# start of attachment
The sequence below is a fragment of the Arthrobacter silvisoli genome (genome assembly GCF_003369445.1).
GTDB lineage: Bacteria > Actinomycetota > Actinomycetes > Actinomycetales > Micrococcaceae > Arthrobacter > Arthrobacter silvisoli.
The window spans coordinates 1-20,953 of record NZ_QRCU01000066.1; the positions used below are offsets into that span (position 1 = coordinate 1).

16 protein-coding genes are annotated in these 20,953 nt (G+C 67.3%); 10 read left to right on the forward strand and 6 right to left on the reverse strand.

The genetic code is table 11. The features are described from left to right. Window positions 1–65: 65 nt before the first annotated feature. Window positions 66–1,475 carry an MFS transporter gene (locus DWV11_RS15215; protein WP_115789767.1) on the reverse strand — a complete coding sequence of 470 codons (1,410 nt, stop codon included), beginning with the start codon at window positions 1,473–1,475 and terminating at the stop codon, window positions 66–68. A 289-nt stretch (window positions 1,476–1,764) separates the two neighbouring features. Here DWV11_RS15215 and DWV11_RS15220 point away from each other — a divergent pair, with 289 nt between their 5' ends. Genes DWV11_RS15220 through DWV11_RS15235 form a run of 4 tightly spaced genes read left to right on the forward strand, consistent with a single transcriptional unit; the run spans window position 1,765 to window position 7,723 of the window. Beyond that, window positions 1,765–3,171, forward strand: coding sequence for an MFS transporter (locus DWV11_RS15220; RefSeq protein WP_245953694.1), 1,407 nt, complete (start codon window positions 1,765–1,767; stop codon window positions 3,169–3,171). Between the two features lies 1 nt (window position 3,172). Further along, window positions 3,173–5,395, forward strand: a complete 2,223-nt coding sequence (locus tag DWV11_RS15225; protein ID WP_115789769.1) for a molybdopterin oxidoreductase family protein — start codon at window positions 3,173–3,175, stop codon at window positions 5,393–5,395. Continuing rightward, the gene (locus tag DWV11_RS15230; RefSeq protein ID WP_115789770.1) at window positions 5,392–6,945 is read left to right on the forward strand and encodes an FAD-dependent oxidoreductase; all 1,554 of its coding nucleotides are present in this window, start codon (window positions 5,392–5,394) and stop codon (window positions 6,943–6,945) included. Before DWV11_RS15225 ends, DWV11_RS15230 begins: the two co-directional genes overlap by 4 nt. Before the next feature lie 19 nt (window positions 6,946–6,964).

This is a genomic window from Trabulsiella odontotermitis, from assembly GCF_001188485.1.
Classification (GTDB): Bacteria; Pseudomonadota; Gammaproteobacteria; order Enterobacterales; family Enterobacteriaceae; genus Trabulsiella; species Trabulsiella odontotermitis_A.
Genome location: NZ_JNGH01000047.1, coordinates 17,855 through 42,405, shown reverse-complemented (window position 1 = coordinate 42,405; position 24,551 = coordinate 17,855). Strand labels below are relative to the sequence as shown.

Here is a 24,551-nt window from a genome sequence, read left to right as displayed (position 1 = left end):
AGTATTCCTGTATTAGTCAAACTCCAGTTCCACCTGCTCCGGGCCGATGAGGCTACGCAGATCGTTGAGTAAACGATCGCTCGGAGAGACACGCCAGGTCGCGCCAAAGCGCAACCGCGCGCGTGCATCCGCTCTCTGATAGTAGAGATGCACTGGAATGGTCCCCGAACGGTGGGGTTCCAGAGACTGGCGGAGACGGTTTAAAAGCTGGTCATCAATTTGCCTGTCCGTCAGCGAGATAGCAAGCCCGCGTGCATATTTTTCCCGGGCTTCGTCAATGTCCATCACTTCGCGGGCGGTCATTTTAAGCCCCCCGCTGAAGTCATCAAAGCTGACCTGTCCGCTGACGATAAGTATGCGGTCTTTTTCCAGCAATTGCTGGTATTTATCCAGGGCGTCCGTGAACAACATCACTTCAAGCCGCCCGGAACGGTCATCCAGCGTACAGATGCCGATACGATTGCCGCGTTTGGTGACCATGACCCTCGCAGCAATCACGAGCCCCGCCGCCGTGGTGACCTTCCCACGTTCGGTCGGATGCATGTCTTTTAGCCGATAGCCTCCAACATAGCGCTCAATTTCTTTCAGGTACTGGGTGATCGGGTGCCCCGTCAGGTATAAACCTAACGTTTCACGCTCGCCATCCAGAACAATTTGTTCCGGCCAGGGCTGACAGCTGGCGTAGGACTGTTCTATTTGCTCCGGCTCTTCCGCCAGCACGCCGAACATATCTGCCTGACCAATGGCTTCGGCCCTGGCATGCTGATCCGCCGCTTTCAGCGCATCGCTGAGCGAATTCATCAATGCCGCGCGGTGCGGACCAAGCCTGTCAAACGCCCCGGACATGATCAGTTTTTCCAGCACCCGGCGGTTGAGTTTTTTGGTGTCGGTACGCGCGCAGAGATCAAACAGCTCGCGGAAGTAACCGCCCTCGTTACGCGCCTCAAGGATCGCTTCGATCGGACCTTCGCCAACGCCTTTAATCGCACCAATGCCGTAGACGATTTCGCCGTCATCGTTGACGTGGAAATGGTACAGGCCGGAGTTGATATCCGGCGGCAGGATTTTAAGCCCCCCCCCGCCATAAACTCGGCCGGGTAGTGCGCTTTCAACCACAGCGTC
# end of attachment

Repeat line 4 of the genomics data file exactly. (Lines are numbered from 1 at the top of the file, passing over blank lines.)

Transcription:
16 protein-coding genes are annotated in these 20,953 nt (G+C 67.3%); 10 read left to right on the forward strand and 6 right to left on the reverse strand.